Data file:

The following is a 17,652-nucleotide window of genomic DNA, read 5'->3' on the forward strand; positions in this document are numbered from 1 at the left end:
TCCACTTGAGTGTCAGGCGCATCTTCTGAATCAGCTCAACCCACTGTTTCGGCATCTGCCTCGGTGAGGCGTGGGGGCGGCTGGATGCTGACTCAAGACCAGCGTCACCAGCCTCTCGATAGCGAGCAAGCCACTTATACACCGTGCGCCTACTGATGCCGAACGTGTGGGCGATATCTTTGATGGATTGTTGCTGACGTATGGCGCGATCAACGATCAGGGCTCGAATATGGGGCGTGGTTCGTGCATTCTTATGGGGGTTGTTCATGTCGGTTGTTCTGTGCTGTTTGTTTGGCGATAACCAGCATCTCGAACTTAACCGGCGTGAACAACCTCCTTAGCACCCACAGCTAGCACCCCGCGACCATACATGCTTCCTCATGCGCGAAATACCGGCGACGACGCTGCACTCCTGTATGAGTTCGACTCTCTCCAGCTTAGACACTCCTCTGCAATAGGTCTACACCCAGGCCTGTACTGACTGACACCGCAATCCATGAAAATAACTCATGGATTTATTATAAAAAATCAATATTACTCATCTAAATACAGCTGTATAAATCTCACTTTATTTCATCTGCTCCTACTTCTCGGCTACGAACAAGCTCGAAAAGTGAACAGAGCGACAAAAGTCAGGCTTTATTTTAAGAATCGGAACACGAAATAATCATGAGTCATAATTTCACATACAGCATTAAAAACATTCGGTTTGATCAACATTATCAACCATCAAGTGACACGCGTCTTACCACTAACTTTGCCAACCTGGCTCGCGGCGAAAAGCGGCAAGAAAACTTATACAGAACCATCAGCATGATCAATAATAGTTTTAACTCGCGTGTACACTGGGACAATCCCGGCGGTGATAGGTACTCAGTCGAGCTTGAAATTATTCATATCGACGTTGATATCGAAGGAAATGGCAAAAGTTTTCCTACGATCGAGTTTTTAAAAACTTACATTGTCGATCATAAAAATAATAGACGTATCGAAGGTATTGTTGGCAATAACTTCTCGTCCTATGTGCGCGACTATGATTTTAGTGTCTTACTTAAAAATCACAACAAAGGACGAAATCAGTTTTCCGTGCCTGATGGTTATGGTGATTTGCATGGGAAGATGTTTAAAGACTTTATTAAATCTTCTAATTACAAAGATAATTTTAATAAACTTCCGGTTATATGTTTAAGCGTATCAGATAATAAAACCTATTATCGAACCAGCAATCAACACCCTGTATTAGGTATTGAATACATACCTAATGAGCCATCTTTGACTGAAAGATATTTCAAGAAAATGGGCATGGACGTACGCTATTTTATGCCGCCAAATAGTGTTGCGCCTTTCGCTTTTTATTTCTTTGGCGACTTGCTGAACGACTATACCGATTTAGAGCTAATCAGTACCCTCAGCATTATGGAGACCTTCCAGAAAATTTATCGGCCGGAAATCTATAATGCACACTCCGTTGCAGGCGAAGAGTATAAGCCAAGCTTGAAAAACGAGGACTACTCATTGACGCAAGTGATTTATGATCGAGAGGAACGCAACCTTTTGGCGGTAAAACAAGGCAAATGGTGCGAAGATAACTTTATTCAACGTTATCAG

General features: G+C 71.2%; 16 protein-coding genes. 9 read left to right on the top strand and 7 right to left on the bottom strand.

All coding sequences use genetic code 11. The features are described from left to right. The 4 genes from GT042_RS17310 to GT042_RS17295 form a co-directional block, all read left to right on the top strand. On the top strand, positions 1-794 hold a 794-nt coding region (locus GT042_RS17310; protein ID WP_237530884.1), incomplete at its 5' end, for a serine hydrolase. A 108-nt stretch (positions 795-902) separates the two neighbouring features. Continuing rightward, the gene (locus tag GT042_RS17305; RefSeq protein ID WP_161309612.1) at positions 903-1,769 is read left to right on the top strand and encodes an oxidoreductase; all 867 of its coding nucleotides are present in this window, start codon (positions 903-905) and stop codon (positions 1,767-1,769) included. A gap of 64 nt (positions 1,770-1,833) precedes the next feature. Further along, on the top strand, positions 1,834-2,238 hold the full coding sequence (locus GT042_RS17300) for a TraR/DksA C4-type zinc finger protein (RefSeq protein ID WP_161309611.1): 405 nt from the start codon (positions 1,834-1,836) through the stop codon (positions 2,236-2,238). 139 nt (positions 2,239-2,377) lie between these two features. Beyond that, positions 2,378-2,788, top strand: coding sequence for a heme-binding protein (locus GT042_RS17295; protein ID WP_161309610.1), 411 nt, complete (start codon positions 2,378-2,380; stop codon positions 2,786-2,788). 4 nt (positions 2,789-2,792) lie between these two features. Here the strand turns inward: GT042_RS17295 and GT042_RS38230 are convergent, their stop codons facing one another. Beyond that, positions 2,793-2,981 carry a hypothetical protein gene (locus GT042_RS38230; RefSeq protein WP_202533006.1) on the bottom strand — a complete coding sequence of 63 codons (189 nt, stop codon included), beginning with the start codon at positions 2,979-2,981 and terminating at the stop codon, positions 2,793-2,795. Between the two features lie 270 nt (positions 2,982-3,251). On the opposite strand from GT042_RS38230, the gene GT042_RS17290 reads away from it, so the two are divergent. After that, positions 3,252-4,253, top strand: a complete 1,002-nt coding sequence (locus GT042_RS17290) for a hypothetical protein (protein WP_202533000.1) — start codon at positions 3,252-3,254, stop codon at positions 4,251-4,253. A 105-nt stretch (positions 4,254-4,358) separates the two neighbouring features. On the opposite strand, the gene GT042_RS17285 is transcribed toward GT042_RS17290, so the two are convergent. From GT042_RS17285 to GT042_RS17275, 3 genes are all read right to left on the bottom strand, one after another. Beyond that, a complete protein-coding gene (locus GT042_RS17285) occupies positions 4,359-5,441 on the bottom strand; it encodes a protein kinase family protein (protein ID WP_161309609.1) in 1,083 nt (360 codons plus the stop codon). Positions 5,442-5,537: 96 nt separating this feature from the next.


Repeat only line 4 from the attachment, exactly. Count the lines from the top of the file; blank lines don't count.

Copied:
All coding sequences use genetic code 11. The features are described from left to right. The 4 genes from GT042_RS17310 to GT042_RS17295 form a co-directional block, all read left to right on the top strand. On the top strand, positions 1-794 hold a 794-nt coding region (locus GT042_RS17310; protein ID WP_237530884.1), incomplete at its 5' end, for a serine hydrolase. A 108-nt stretch (positions 795-902) separates the two neighbouring features. Continuing rightward, the gene (locus tag GT042_RS17305; RefSeq protein ID WP_161309612.1) at positions 903-1,769 is read left to right on the top strand and encodes an oxidoreductase; all 867 of its coding nucleotides are present in this window, start codon (positions 903-905) and stop codon (positions 1,767-1,769) included. A gap of 64 nt (positions 1,770-1,833) precedes the next feature. Further along, on the top strand, positions 1,834-2,238 hold the full coding sequence (locus GT042_RS17300) for a TraR/DksA C4-type zinc finger protein (RefSeq protein ID WP_161309611.1): 405 nt from the start codon (positions 1,834-1,836) through the stop codon (positions 2,236-2,238). 139 nt (positions 2,239-2,377) lie between these two features. Beyond that, positions 2,378-2,788, top strand: coding sequence for a heme-binding protein (locus GT042_RS17295; protein ID WP_161309610.1), 411 nt, complete (start codon positions 2,378-2,380; stop codon positions 2,786-2,788). 4 nt (positions 2,789-2,792) lie between these two features. Here the strand turns inward: GT042_RS17295 and GT042_RS38230 are convergent, their stop codons facing one another. Beyond that, positions 2,793-2,981 carry a hypothetical protein gene (locus GT042_RS38230; RefSeq protein WP_202533006.1) on the bottom strand — a complete coding sequence of 63 codons (189 nt, stop codon included), beginning with the start codon at positions 2,979-2,981 and terminating at the stop codon, positions 2,793-2,795. Between the two features lie 270 nt (positions 2,982-3,251). On the opposite strand from GT042_RS38230, the gene GT042_RS17290 reads away from it, so the two are divergent. After that, positions 3,252-4,253, top strand: a complete 1,002-nt coding sequence (locus GT042_RS17290) for a hypothetical protein (protein WP_202533000.1) — start codon at positions 3,252-3,254, stop codon at positions 4,251-4,253. A 105-nt stretch (positions 4,254-4,358) separates the two neighbouring features. On the opposite strand, the gene GT042_RS17285 is transcribed toward GT042_RS17290, so the two are convergent. From GT042_RS17285 to GT042_RS17275, 3 genes are all read right to left on the bottom strand, one after another. Beyond that, a complete protein-coding gene (locus GT042_RS17285) occupies positions 4,359-5,441 on the bottom strand; it encodes a protein kinase family protein (protein ID WP_161309609.1) in 1,083 nt (360 codons plus the stop codon). Positions 5,442-5,537: 96 nt separating this feature from the next.